Videos looked really great at any shooting resolution. It’s just that stabilisation worked better at FHD. The G7 even lets you shoot video in HDR which worked really great balancing out the exposure very well by taking multiple frames at different exposures. This is one phone that will let you control the minutest details (including audio channels) in the video using its manual mode, so it definitely is a better choice over the OnePlus 6 if video is your priority.
And then there’s the front camera. While the LG delivered sharper selfies in daylight, the OnePlus won me over with the daylight, portrait and low light selfies.
To conclude, the OnePlus 6 does better overall, but if video is your thing, then the LG G7+ ThinQ is a far better choice.
In day to day usage, the LG G7+ ThinQ managed to give me a day of use with an average of 4 hours and 45 minutes of screen time. At the end of the work day, I often ended up with 12 percent left, meaning that the battery did fall short of expectations and is definitely not as good as the OnePlus 6.
A small 3,000 mAh battery managed to get a below average 7 hours and 24 minutes using our standard PC Mark Work 2.0 Battery Life test. Charging speeds, on the other hand, were pretty decent and not as fast as the Dash Charge system on the OnePlus 6. Indeed, it’s not hard to point out who is the winner here.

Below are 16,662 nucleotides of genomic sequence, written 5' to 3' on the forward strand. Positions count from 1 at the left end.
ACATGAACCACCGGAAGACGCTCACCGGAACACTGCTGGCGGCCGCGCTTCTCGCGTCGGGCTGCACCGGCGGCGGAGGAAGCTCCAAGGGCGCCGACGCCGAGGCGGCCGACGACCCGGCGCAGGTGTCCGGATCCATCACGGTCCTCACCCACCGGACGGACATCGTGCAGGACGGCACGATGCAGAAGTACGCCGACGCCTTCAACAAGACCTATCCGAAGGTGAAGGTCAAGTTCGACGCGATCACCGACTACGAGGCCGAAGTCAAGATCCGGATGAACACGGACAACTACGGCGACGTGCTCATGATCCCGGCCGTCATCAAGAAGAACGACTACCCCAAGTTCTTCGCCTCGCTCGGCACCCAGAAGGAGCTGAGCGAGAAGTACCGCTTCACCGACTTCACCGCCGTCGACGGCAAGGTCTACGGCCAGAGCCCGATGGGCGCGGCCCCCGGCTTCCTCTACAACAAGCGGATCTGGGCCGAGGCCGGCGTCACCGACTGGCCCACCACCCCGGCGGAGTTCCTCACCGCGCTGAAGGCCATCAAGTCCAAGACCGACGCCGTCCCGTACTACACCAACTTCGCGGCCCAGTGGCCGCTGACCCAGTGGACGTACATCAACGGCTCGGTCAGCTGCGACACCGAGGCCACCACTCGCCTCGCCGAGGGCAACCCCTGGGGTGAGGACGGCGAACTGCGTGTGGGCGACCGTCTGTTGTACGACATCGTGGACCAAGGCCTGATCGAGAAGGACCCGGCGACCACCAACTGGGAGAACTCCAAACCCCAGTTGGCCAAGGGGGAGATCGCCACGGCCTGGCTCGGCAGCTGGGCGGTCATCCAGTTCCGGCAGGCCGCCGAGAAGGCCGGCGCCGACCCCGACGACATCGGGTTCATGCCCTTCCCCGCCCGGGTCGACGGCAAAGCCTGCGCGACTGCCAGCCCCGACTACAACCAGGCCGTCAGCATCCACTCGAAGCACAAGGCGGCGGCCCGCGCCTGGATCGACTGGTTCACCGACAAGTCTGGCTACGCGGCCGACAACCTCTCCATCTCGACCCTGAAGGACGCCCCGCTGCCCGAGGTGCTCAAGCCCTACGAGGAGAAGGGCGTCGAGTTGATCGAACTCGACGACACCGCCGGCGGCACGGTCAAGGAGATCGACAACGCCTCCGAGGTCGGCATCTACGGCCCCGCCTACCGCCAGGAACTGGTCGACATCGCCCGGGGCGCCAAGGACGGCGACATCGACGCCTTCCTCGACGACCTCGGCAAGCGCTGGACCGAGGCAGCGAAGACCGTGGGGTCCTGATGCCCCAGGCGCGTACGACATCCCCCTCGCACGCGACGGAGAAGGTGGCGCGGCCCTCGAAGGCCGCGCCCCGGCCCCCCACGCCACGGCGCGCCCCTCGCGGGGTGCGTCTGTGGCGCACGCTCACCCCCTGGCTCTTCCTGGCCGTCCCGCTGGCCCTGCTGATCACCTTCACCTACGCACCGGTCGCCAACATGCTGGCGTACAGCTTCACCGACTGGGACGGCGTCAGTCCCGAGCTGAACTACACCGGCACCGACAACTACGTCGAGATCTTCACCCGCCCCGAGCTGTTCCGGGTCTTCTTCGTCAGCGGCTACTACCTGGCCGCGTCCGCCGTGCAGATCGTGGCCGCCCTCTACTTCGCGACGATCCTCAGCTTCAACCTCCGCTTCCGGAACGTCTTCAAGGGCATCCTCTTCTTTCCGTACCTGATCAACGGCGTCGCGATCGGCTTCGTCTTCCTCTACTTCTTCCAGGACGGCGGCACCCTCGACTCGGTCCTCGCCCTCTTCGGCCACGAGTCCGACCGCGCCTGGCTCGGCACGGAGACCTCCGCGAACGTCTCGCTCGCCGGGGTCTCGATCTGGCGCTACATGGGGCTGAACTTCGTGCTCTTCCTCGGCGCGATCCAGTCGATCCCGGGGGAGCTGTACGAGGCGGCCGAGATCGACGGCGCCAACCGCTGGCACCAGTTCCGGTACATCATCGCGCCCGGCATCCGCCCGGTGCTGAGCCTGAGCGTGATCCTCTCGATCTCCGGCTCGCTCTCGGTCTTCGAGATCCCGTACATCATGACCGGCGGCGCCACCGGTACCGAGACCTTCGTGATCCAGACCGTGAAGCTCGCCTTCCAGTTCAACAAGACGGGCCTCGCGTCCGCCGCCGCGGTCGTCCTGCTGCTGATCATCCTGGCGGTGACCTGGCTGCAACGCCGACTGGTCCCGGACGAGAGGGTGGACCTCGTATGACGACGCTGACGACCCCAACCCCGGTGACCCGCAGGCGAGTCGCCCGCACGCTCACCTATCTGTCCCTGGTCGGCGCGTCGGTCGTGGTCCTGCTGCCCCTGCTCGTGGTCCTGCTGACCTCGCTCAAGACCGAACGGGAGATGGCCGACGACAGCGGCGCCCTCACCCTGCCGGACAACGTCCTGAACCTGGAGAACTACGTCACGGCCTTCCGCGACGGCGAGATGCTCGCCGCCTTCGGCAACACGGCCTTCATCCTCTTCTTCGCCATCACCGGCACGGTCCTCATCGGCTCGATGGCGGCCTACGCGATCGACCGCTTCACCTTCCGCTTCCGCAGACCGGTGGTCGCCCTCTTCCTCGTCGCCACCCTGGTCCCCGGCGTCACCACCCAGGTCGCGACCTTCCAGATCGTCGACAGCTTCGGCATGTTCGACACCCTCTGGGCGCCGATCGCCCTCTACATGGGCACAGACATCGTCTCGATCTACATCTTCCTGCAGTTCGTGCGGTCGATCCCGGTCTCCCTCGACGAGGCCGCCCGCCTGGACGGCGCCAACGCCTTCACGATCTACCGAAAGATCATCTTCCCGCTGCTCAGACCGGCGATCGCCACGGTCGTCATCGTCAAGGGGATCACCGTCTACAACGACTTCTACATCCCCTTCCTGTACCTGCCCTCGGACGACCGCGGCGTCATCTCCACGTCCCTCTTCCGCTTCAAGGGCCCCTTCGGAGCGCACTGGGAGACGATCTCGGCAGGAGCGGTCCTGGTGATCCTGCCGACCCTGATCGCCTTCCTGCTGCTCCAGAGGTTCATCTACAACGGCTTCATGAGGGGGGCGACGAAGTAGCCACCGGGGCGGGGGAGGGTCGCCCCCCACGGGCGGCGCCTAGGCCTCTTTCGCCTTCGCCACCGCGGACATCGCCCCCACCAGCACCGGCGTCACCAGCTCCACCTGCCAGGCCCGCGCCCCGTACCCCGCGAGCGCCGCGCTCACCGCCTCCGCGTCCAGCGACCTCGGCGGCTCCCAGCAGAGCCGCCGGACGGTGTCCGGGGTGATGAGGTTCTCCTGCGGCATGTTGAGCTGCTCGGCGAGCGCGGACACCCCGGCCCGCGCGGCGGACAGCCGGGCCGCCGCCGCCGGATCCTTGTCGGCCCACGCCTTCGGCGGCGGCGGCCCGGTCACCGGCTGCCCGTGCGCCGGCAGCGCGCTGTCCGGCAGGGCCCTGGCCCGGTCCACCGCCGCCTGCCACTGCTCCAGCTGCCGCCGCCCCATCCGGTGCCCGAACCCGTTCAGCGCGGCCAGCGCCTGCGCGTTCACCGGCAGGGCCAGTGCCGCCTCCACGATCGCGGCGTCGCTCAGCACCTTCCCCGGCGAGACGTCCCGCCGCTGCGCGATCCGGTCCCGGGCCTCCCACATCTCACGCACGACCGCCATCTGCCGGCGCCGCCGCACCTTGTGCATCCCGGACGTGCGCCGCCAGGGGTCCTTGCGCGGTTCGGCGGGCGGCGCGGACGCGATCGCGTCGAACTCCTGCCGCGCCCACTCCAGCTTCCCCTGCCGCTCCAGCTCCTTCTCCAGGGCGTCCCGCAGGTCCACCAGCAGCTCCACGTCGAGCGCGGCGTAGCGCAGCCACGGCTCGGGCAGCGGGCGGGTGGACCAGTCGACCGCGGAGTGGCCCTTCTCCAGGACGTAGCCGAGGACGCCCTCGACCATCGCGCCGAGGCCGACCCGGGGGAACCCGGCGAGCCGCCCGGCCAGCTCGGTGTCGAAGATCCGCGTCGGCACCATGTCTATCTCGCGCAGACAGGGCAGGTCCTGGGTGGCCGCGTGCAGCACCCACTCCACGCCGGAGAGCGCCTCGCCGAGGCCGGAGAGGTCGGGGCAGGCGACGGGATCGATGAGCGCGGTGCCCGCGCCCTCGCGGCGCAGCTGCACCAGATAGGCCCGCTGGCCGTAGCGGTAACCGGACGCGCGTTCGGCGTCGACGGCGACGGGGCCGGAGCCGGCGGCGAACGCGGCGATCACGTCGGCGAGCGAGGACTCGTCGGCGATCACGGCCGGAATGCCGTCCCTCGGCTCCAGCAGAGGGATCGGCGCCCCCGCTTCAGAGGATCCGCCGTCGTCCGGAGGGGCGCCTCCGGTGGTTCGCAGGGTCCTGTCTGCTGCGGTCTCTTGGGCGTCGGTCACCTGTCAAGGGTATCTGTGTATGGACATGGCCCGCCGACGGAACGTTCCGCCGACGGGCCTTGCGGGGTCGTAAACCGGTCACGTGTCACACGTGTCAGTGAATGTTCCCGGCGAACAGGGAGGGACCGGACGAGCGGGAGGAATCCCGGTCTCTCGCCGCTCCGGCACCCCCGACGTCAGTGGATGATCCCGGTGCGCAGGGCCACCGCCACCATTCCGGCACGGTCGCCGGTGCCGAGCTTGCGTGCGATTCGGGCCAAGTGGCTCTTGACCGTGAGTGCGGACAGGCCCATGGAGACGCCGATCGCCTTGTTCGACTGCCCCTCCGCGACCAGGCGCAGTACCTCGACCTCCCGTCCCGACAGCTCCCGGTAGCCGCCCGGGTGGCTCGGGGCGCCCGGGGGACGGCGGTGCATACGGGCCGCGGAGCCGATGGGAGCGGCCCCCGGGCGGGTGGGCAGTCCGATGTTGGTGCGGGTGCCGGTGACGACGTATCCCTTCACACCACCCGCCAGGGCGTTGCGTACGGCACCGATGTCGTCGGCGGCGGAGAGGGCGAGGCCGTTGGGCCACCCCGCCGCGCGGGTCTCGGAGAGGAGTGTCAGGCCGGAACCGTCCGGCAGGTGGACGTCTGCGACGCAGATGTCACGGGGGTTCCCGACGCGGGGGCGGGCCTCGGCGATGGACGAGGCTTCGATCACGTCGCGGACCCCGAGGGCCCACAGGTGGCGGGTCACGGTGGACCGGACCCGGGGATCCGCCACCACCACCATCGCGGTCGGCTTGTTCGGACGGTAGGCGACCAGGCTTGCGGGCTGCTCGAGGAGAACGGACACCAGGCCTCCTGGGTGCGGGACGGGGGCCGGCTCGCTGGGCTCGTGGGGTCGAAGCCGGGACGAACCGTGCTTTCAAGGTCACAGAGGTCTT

Verdict and Price in India
The LG G7+ ThinQ may be the best smartphone at the lower end of the premium segment in India. But it also packs in more features than the OnePlus 6 currently offers like the QHD+, HDR 10-enabled display, a wide angle camera, Boombox speaker and even an IP68 dust and water resistance rating. But will you buy one?
LG has been a player in the market for so long, but it has been in a long slumber of sorts. A majority of its past flagship smartphones like the LG G5, the LG G6 and the LG V30 have been missed either with pricing or with hardware so the brand has almost faded away in the mindset of the smartphone buyer. And this is LG Mobile’s biggest problem.